Exhibitions Museums News Ukraine

Aesthetics mirror ethics in show of deposed Ukrainian’s outlandish treasures

Works seized from Viktor Yanukovych’s estate used in conceptual display in Kiev

A portrait of the ousted Ukrainian president Viktor Yanukovych is part of the exhibition in Kiev. Photo: AFP/SERGEI SUPINSKY

The gaudy art collection of Ukraine’s deposed former president, Viktor Yanukovych, has been put on view in a conceptual exhibition addressing the themes of dictatorship and corruption. “Codex of Mezhyhirya” opened over the weekend at the National Art Museum of Ukraine in Kiev and runs through 27 July.

All of the 500 works included in the show were seized from Mezhyhirya, the ousted president’s estate near Kiev. While some are genuine works of art, others are “examples of outright tastelessness and fakes”, according to a description on the museum’s website. Yanukovych’s outlandish collection was dubbed the “Treasures of Mezhyhirya”, and public interest in the cache of objects was piqued when crowds were allowed into the estate to briefly gawk following his flight from the country in February.

The works range from elaborately decorated antique religious books to vanity portraits and sculptures of Yanukovych himself. The aim is to “let these objects speak and testify for themselves,” the museum’s website says.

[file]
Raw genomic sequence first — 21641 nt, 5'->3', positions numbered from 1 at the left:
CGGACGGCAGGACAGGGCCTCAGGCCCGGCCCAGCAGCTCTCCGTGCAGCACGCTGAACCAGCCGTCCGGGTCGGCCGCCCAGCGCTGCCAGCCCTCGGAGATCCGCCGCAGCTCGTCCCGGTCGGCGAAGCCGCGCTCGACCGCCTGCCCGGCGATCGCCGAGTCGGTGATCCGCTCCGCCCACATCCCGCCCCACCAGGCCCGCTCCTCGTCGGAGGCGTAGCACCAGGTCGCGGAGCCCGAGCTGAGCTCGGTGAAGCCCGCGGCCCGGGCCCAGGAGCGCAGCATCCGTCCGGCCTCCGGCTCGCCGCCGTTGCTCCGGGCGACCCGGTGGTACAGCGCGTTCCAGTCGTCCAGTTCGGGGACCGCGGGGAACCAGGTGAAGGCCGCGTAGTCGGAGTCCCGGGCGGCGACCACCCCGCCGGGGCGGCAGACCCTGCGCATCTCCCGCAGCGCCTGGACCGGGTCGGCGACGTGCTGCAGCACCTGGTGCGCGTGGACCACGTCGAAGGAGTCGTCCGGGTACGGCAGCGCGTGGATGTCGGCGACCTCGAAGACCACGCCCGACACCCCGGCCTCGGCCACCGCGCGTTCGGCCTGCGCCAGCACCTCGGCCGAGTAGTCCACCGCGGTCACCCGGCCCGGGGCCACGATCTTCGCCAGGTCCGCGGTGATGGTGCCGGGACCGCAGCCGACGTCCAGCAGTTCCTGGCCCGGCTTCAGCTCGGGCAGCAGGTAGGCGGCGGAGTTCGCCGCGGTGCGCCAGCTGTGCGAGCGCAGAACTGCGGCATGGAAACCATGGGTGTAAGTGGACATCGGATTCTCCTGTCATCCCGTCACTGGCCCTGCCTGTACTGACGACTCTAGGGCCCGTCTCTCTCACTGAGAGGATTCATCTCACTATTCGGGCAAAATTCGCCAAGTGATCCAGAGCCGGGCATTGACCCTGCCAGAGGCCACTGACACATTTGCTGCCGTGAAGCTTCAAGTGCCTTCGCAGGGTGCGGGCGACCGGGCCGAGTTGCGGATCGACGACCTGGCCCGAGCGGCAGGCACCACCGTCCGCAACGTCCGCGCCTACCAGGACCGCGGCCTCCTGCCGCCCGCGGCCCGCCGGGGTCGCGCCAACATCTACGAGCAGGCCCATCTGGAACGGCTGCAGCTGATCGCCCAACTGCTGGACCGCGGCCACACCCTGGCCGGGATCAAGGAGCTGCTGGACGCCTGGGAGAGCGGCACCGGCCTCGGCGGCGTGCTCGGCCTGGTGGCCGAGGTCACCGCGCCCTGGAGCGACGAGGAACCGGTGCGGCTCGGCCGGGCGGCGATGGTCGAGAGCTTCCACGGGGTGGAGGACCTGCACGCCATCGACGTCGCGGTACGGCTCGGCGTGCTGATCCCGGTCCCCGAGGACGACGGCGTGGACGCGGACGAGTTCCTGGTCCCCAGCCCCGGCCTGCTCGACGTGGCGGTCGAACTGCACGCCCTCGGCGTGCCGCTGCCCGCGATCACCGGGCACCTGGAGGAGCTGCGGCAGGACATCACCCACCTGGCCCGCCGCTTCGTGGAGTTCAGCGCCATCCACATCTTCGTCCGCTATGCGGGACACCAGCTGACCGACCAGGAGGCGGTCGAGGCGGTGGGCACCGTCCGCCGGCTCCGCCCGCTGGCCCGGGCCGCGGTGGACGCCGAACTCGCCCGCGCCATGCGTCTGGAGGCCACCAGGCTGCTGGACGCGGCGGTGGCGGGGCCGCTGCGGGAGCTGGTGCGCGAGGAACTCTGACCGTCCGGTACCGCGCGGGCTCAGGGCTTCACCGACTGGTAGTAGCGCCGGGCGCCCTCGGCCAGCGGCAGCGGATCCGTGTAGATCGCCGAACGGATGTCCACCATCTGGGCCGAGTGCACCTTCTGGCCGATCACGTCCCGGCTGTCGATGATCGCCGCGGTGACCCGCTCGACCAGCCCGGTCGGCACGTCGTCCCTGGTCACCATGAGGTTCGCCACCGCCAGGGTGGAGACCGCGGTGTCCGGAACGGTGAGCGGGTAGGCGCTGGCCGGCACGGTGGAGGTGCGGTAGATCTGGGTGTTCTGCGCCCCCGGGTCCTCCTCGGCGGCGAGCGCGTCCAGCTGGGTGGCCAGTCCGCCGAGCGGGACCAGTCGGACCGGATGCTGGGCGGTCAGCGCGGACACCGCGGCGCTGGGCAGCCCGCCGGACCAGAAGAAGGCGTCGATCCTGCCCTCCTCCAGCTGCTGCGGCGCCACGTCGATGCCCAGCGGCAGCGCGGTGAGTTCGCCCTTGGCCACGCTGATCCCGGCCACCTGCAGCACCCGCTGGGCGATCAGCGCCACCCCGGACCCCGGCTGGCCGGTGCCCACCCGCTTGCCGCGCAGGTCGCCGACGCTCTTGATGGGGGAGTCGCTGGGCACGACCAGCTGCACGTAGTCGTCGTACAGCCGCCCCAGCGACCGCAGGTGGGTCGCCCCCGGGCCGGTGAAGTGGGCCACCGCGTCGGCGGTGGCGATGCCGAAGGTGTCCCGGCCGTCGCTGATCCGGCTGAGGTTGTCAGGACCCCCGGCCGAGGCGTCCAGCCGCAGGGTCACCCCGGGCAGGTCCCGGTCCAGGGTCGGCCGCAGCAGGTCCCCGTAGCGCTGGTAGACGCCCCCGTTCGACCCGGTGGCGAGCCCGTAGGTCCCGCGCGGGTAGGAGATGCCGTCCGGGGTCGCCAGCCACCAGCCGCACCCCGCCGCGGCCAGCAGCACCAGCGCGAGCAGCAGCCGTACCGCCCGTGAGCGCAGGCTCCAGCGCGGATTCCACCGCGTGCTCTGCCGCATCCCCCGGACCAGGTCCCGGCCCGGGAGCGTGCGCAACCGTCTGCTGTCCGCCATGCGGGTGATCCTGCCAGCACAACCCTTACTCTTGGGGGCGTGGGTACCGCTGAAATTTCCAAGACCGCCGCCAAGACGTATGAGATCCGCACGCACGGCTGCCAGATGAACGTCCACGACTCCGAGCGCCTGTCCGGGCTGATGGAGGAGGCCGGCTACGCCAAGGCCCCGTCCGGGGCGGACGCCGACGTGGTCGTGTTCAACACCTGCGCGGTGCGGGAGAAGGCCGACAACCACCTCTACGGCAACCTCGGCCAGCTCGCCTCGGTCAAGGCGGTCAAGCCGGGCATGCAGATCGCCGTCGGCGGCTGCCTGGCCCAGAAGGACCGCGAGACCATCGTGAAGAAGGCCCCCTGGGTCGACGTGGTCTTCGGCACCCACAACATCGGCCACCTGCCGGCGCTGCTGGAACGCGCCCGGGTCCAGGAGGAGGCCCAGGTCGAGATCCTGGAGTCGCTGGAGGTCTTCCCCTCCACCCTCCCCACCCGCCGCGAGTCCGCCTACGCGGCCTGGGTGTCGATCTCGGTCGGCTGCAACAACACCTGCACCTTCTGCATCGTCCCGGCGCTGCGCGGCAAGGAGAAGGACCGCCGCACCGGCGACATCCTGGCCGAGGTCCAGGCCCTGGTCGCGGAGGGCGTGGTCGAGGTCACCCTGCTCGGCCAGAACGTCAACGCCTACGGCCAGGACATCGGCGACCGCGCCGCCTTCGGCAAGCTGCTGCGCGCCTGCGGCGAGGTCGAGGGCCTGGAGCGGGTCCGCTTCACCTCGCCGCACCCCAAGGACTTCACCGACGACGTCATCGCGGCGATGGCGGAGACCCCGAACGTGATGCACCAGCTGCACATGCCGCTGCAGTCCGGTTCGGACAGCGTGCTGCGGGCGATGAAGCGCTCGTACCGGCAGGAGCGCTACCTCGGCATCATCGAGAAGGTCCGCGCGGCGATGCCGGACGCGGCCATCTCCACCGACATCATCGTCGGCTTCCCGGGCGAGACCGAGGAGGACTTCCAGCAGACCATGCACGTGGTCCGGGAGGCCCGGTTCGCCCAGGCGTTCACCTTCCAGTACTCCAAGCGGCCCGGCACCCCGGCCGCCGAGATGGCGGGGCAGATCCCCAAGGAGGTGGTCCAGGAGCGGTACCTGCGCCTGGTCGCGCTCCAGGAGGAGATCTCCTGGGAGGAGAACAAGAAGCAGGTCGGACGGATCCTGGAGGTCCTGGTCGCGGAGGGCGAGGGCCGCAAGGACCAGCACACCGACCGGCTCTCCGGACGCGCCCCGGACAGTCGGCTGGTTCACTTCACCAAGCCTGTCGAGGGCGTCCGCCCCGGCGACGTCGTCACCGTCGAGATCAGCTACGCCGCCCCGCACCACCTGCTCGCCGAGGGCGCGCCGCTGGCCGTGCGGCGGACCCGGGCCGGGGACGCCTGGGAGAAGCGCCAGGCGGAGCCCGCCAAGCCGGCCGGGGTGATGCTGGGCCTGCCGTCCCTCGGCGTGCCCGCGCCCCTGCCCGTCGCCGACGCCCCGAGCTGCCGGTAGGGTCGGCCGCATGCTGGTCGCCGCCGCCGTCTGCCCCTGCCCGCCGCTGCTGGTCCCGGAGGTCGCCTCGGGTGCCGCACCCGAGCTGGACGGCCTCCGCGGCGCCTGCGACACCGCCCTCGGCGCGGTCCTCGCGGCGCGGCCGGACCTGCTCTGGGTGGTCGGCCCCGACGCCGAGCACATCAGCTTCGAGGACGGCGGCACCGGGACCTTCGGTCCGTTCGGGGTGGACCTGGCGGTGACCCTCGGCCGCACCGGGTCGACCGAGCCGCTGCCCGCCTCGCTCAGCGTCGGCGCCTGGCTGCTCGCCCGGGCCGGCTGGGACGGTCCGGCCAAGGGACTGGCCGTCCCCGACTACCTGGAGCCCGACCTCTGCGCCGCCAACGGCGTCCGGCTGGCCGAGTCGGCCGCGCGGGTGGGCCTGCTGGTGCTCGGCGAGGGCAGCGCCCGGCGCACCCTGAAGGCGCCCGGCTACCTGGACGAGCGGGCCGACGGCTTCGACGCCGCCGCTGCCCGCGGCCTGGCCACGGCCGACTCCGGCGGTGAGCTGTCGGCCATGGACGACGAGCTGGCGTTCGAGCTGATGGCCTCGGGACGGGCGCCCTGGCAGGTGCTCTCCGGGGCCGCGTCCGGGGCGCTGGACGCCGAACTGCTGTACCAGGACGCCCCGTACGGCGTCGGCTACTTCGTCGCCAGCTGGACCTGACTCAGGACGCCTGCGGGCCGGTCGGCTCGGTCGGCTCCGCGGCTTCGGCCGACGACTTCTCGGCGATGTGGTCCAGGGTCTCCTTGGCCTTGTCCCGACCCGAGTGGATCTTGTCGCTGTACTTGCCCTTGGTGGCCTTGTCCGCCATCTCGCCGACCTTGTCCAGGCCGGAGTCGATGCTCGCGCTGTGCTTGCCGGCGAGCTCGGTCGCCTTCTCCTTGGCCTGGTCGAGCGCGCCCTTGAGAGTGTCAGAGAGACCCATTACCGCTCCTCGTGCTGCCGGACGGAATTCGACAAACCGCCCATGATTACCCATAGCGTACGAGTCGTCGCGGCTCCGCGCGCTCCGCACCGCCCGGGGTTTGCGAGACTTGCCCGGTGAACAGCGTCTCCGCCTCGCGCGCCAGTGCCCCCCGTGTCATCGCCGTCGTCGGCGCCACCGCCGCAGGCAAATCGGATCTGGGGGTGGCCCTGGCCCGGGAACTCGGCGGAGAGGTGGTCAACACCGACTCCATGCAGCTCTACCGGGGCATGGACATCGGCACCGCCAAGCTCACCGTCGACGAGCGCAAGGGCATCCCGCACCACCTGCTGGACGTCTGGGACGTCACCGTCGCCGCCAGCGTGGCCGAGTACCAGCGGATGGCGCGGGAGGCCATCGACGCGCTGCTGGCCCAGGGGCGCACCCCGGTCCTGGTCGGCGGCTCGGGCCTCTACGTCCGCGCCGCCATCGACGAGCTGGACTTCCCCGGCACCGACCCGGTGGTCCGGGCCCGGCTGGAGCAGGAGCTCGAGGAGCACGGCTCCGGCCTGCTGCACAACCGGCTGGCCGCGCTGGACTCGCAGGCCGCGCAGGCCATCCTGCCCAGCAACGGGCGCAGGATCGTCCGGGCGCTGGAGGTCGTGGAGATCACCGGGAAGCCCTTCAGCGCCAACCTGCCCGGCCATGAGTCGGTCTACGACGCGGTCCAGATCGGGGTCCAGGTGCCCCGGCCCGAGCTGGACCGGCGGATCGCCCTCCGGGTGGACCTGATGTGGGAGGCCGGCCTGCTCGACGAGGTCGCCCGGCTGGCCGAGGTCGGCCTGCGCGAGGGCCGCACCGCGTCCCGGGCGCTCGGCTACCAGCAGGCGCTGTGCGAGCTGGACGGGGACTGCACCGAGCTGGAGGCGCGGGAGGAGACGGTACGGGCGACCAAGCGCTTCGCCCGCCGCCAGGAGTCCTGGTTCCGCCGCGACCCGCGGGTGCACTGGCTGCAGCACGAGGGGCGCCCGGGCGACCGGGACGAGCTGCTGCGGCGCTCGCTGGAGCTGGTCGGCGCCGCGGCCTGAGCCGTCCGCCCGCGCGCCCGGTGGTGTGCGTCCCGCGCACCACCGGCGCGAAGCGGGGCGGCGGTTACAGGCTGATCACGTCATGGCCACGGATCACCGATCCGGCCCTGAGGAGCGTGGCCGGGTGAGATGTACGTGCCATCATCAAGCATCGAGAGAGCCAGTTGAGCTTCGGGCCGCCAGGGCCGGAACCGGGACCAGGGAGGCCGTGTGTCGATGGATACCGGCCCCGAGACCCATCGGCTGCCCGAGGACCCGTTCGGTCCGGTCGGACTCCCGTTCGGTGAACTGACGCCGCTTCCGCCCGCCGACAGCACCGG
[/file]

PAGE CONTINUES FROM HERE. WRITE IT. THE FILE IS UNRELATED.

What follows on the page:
In an exhibition statement, the co-curator and Ukrainian artist Alexander Roitburd draws a link between Yanukovych’s “redneck taste” and corruption in Ukraine. He argues that if he had been “slightly more modest” in his lifestyle, it might have encouraged a more democratic mindset among the ruling elite, instead of the “Gypsy Baron-style luxury” that fuels kleptocracy.

“We should not neglect the importance of style on the ethical climate,” Roitburd says.

More from The Art Newspaper


1 May 14
15:49 CET


"Art" imitates life? The line gets increasingly blurred, it seems...

30 Apr 14
22:59 CET


I guess that objects will agree that they are of "redneck taste" as the co-curator states. Otherwise I would be happy to follow the way that they will communicate with the visitors...

Submit a comment

All comments are moderated. If you would like your comment to be approved, please use your real name, not a pseudonym. We ask for your email address in case we wish to contact you - it will not be made public and we do not use it for any other purpose.


Want to write a longer comment to this article? Email letters@theartnewspaper.com


Share this